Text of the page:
The first thing you’ll want to do is lay out some snacks that are enticing to these birds. While woodpeckers are insectivores, they also can enjoy sap, peanuts, sunflower seeds, and acorns. One of the most effective ways to attract woodpeckers is to use a suet feeder so that woodpeckers can enjoy a variety of foods. 

Another method you can try is posting an upright bird feeder that’s specifically designed for woodpeckers. These types of feeders will have a solid base that woodpeckers can grip with both their feet and tail feathers. They feel more natural for woodpeckers and can encourage them to eat the food inside the feeder.

Lastly, if you don’t have any particular issues with insect infestations, leave the deadwood on your trees. Woodpeckers like to poke through dead trees to find insects, so they’ll enjoy excavating through deadwood for food.hummingbird divider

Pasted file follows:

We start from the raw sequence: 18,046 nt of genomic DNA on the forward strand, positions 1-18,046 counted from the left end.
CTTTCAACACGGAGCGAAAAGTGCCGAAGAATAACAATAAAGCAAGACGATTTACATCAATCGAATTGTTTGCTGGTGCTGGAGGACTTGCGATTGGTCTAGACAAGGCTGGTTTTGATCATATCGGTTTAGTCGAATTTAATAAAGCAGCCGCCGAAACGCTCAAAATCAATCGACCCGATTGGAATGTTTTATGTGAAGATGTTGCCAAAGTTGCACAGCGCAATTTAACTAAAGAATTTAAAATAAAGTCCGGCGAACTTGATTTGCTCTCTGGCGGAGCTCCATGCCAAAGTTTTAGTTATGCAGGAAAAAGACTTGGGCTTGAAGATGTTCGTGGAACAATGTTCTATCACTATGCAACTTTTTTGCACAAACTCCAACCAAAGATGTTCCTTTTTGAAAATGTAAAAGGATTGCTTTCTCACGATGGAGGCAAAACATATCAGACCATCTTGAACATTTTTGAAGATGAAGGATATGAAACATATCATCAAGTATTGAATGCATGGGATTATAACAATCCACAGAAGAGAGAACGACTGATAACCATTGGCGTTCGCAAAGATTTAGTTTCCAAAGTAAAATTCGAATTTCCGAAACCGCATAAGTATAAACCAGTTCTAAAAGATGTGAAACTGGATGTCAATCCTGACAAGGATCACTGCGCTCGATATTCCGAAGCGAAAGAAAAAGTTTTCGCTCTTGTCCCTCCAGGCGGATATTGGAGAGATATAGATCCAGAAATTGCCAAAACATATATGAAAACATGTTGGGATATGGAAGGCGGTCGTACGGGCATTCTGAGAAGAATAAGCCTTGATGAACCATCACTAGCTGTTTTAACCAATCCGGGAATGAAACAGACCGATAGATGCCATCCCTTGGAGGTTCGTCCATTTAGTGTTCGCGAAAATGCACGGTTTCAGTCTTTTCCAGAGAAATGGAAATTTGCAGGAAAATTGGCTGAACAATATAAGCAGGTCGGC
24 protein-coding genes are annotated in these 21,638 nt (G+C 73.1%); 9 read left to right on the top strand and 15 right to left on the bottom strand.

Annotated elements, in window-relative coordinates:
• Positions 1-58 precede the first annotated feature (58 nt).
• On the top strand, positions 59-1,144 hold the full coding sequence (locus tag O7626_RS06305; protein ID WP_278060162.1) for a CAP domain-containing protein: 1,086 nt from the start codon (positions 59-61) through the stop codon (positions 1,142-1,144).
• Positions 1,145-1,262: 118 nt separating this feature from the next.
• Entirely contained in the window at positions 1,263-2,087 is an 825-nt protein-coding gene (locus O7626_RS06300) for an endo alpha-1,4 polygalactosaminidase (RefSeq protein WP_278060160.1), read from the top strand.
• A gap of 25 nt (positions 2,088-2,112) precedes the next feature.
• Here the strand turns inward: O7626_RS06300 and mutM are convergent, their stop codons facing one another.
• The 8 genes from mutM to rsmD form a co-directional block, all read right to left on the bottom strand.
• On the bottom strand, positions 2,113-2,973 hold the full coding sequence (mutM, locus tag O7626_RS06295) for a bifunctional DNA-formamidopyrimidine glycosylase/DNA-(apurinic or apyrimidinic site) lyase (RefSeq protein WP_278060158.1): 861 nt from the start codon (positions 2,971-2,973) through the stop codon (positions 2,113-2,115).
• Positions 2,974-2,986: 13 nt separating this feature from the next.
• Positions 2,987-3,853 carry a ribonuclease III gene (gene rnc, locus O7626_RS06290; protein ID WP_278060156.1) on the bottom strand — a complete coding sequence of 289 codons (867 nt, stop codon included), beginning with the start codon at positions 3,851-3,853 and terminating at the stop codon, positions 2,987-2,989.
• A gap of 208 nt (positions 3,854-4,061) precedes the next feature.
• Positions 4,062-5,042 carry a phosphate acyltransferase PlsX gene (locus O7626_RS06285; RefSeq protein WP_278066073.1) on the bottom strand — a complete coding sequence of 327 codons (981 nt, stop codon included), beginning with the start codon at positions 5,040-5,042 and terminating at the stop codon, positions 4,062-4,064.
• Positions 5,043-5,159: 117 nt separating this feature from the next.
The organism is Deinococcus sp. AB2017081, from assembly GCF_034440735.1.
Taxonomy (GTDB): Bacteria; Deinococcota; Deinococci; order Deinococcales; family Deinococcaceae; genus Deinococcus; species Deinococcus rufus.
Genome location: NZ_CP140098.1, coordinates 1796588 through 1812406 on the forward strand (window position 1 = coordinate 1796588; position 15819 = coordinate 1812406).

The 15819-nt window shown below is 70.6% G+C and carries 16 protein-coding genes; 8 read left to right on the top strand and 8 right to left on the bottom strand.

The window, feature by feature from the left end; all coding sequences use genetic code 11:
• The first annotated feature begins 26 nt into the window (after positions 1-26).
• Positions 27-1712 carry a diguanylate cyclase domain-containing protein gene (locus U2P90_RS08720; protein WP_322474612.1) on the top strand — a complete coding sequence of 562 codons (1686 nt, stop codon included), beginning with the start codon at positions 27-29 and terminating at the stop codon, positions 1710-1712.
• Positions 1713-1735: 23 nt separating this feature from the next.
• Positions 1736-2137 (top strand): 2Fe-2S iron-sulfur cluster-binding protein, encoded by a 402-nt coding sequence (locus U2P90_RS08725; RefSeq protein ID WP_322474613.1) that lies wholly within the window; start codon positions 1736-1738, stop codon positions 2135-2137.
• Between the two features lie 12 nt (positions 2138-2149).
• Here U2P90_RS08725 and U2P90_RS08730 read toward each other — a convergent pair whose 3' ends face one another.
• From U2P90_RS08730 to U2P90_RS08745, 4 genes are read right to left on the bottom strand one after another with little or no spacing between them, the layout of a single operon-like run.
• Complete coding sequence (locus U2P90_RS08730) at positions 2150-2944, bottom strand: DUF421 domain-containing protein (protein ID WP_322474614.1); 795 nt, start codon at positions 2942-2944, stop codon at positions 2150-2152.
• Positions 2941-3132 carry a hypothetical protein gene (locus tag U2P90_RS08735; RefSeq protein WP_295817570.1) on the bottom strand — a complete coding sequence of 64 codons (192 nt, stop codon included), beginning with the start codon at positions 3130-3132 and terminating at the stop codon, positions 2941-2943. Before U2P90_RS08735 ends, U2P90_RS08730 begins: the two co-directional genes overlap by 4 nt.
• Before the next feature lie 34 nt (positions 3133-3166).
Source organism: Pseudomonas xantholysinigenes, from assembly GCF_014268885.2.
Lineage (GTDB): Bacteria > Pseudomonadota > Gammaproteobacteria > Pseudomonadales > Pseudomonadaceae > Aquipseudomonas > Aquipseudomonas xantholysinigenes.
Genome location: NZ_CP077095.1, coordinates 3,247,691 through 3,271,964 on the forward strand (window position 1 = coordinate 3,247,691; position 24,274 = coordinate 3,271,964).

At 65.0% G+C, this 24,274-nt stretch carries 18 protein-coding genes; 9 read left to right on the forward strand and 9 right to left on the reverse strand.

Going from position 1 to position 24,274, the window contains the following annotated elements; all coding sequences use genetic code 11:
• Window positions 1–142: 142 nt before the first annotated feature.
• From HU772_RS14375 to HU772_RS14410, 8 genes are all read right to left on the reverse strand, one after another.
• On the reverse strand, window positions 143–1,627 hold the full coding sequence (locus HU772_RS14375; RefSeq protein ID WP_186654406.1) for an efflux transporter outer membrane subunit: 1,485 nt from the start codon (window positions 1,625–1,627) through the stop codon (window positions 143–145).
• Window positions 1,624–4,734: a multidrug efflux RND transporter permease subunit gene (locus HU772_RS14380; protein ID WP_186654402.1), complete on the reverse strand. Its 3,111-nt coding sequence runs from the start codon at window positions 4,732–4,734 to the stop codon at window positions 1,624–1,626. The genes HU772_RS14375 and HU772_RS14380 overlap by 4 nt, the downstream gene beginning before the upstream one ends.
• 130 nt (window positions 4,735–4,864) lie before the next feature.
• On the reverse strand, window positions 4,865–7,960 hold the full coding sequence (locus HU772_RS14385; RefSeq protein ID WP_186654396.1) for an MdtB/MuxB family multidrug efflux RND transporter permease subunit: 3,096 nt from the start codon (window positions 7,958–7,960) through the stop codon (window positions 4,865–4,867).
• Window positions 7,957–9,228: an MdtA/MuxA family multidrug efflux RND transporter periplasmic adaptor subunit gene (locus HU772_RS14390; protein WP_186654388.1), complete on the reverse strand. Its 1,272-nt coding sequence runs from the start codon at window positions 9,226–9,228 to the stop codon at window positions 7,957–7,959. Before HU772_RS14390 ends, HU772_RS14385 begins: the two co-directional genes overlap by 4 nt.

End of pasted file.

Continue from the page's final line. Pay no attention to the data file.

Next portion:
Woodpeckers live all throughout Indiana. If you know what to look for, where to look, and what to listen for, there’s a really good chance that you can find them. Since they’re not the largest of birds, you’ll probably hear them before you see them, and you might need a pair of binoculars to locate them. These birds play an important role in ecosystems, so we’re sure they’ll appreciate the recognition from a respectful distance.

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Featured Image Credit: Warren Price Photography, Shutterstock

About the Author Robert Sparks

Robert’s obsession with all things optical started early in life, when his optician father would bring home prototypes for Robert to play with. Nowadays, Robert is dedicated to helping others find the right optics for their needs. His hobbies include astronomy, astrophysics, and model building. Originally from Newark, NJ, he resides in Santa Fe, New Mexico, where the nighttime skies are filled with glittering stars.